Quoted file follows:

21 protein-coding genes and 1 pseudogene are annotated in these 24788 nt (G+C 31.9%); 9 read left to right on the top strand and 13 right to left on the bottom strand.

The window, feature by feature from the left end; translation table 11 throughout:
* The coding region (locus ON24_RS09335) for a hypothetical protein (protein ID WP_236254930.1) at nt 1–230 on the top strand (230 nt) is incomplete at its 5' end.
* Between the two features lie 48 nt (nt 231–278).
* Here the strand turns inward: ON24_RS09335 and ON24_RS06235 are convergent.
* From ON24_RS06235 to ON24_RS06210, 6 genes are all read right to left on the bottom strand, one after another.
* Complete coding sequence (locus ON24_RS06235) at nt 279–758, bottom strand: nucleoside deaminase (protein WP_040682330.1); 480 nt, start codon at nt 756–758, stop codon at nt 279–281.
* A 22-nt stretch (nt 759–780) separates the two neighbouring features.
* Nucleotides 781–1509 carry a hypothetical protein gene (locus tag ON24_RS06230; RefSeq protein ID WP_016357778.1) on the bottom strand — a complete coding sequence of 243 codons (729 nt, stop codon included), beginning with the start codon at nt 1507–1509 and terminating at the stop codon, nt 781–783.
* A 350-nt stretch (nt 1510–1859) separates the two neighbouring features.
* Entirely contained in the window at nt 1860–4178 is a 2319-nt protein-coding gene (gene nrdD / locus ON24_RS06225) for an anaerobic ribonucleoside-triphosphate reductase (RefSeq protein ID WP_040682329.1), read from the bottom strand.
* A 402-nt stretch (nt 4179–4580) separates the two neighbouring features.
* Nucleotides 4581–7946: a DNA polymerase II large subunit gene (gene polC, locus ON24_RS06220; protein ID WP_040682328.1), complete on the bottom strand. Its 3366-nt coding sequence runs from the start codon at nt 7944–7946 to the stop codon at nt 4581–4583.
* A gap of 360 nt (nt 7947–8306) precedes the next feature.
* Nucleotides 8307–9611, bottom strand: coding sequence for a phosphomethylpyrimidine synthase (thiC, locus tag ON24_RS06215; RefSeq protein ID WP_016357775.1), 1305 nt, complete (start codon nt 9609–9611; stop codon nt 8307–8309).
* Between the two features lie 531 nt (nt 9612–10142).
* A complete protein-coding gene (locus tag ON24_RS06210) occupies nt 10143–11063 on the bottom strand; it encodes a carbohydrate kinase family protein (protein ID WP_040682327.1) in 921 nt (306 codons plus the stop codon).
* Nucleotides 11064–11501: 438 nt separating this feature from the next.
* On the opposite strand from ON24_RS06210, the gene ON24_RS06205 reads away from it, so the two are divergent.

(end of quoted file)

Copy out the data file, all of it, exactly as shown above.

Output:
21 protein-coding genes and 1 pseudogene are annotated in these 24788 nt (G+C 31.9%); 9 read left to right on the top strand and 13 right to left on the bottom strand.

The window, feature by feature from the left end; translation table 11 throughout:
* The coding region (locus ON24_RS09335) for a hypothetical protein (protein ID WP_236254930.1) at nt 1–230 on the top strand (230 nt) is incomplete at its 5' end.
* Between the two features lie 48 nt (nt 231–278).
* Here the strand turns inward: ON24_RS09335 and ON24_RS06235 are convergent.
* From ON24_RS06235 to ON24_RS06210, 6 genes are all read right to left on the bottom strand, one after another.
* Complete coding sequence (locus ON24_RS06235) at nt 279–758, bottom strand: nucleoside deaminase (protein WP_040682330.1); 480 nt, start codon at nt 756–758, stop codon at nt 279–281.
* A 22-nt stretch (nt 759–780) separates the two neighbouring features.
* Nucleotides 781–1509 carry a hypothetical protein gene (locus tag ON24_RS06230; RefSeq protein ID WP_016357778.1) on the bottom strand — a complete coding sequence of 243 codons (729 nt, stop codon included), beginning with the start codon at nt 1507–1509 and terminating at the stop codon, nt 781–783.
* A 350-nt stretch (nt 1510–1859) separates the two neighbouring features.
* Entirely contained in the window at nt 1860–4178 is a 2319-nt protein-coding gene (gene nrdD / locus ON24_RS06225) for an anaerobic ribonucleoside-triphosphate reductase (RefSeq protein ID WP_040682329.1), read from the bottom strand.
* A 402-nt stretch (nt 4179–4580) separates the two neighbouring features.
* Nucleotides 4581–7946: a DNA polymerase II large subunit gene (gene polC, locus ON24_RS06220; protein ID WP_040682328.1), complete on the bottom strand. Its 3366-nt coding sequence runs from the start codon at nt 7944–7946 to the stop codon at nt 4581–4583.
* A gap of 360 nt (nt 7947–8306) precedes the next feature.
* Nucleotides 8307–9611, bottom strand: coding sequence for a phosphomethylpyrimidine synthase (thiC, locus tag ON24_RS06215; RefSeq protein ID WP_016357775.1), 1305 nt, complete (start codon nt 9609–9611; stop codon nt 8307–8309).
* Between the two features lie 531 nt (nt 9612–10142).
* A complete protein-coding gene (locus tag ON24_RS06210) occupies nt 10143–11063 on the bottom strand; it encodes a carbohydrate kinase family protein (protein ID WP_040682327.1) in 921 nt (306 codons plus the stop codon).
* Nucleotides 11064–11501: 438 nt separating this feature from the next.
* On the opposite strand from ON24_RS06210, the gene ON24_RS06205 reads away from it, so the two are divergent.